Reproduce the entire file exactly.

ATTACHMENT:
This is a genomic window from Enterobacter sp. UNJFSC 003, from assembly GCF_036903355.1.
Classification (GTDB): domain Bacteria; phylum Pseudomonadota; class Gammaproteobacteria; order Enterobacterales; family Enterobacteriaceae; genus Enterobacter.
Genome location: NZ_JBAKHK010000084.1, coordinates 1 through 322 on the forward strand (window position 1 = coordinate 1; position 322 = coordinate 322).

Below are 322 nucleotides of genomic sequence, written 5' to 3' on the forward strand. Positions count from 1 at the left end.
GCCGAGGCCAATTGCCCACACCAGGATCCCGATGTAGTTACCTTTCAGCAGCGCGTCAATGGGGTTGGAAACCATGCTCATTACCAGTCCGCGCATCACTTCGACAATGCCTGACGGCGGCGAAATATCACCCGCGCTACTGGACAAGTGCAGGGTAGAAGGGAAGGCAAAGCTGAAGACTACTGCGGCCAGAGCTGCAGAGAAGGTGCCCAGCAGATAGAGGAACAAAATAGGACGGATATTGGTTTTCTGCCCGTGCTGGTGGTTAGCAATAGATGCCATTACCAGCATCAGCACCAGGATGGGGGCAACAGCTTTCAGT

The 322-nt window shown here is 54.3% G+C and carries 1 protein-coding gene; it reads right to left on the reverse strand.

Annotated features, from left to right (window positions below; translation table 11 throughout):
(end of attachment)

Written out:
This is a genomic window from Enterobacter sp. UNJFSC 003, from assembly GCF_036903355.1.
Classification (GTDB): domain Bacteria; phylum Pseudomonadota; class Gammaproteobacteria; order Enterobacterales; family Enterobacteriaceae; genus Enterobacter.
Genome location: NZ_JBAKHK010000084.1, coordinates 1 through 322 on the forward strand (window position 1 = coordinate 1; position 322 = coordinate 322).

Below are 322 nucleotides of genomic sequence, written 5' to 3' on the forward strand. Positions count from 1 at the left end.
GCCGAGGCCAATTGCCCACACCAGGATCCCGATGTAGTTACCTTTCAGCAGCGCGTCAATGGGGTTGGAAACCATGCTCATTACCAGTCCGCGCATCACTTCGACAATGCCTGACGGCGGCGAAATATCACCCGCGCTACTGGACAAGTGCAGGGTAGAAGGGAAGGCAAAGCTGAAGACTACTGCGGCCAGAGCTGCAGAGAAGGTGCCCAGCAGATAGAGGAACAAAATAGGACGGATATTGGTTTTCTGCCCGTGCTGGTGGTTAGCAATAGATGCCATTACCAGCATCAGCACCAGGATGGGGGCAACAGCTTTCAGT

The 322-nt window shown here is 54.3% G+C and carries 1 protein-coding gene; it reads right to left on the reverse strand.

Annotated features, from left to right (window positions below; translation table 11 throughout):